At a recent WordPress Meetup, convener Brent Kobayashi went around the table and greeted everyone. And for the new attendees coming to learn more about WordPress Social Marketing, Brent warned them that things were moving fast in this area of WordPress and WordPress in general.. Well Matt Mullenweg, the creator and curator of all things WordPress, just rocked the community with some new music – and its shaking the WordPress World to the Core. This is the new WordPress.com interface seen by millions of users of the free WordPress.com service:
The Visual Edit looks very similar to the old version, but the HTML edit tab as shown above is much diminished – none of the b, i, Link, b-quote and other text/html editing commands are available. However, the Visual edit is really quite similar to the classic version Also the right sidebar of Post/Page settings has moved to left. And the changes are pervasive extending to many WordPress admin and editing operations. For example, here is the new Menu command interface in Calypso:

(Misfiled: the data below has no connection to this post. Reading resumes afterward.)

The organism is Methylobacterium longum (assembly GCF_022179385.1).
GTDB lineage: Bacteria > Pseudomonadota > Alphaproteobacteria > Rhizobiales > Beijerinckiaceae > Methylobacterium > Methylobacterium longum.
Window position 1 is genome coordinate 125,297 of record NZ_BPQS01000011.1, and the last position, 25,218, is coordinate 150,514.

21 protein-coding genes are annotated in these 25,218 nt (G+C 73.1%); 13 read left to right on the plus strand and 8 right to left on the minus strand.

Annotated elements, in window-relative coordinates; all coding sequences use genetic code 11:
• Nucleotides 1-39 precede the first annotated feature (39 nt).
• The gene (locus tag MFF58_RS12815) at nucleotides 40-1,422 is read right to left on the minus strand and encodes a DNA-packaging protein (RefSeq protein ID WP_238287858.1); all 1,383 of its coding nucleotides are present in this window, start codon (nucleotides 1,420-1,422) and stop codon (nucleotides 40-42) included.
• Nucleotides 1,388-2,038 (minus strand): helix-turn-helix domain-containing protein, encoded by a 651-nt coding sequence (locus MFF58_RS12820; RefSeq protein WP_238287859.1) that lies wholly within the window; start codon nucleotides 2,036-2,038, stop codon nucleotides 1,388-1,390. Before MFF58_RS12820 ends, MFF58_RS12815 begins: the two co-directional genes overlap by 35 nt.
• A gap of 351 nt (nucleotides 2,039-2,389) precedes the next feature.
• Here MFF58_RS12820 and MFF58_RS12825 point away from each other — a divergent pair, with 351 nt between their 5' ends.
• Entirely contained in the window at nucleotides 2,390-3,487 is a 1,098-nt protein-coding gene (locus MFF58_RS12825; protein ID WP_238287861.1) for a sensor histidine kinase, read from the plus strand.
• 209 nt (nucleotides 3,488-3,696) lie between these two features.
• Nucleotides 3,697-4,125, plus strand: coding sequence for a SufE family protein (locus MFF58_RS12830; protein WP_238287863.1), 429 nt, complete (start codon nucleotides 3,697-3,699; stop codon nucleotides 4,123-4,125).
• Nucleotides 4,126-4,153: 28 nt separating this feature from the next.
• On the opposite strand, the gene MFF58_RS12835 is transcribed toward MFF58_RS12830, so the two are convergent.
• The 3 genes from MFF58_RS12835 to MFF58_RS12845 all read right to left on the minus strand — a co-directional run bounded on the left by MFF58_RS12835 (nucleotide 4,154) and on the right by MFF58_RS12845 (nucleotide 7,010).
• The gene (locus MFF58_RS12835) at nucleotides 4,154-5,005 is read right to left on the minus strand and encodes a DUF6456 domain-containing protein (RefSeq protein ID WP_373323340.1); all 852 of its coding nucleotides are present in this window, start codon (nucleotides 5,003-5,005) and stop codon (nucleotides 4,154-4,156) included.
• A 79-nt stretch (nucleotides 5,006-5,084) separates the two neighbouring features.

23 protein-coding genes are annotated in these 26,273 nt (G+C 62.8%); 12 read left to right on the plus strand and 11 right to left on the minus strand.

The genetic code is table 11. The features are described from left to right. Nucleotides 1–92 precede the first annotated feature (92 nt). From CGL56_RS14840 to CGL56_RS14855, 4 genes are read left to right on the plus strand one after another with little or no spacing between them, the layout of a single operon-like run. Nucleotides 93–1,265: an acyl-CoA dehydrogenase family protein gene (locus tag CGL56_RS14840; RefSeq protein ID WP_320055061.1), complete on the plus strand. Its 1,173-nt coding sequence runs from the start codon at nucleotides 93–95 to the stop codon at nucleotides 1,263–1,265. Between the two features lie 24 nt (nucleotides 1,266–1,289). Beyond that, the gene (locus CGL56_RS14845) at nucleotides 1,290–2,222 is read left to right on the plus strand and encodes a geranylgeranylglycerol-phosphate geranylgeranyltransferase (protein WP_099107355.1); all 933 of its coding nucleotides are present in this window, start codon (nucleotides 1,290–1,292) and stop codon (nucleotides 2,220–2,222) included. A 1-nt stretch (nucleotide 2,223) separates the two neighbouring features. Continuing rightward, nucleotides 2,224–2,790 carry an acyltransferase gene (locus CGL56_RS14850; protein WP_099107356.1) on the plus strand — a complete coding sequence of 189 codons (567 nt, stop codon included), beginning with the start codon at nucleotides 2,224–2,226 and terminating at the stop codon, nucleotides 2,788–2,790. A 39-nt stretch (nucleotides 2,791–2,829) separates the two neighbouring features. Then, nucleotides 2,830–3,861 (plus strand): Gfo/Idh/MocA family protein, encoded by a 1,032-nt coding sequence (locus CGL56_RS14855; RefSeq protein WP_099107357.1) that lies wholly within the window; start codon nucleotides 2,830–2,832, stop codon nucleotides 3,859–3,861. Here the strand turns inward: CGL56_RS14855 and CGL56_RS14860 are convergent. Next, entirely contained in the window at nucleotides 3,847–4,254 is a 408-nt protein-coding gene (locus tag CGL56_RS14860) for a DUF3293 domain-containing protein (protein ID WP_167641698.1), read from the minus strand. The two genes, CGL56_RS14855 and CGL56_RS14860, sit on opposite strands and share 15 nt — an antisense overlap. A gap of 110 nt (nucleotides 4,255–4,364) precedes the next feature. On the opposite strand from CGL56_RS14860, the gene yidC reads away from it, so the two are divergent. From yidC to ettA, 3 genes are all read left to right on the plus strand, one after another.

Now Menus in Calypso works differently when adding a new menuitem. You click on the existing menuitem’s + icon and Calypso expands the screen above and below the selected menuitem with new to-be-filled in new menu commands. Then the to-be-filled menuitems not used are removed as soon as you select which place you want to add a menuitem to. Otherwise, the drag and drop movement and sorting of menu items works just like the old menu interface.
Here is a sample of that multisite administration in action:
In this example I am editing a Post on my PicsofCanada.com website from WordPress.com[but also note that five or six plugin icons and their services which I use quite often on the PicsofCanada website are not available]. I can go to any other WordPress website where I have admin privilege and have setup a connection to WordPress.com through JetPack to do limited edits and website management. The connection to WordPress.com is usually established by installing Automatic’s JetPack plugin.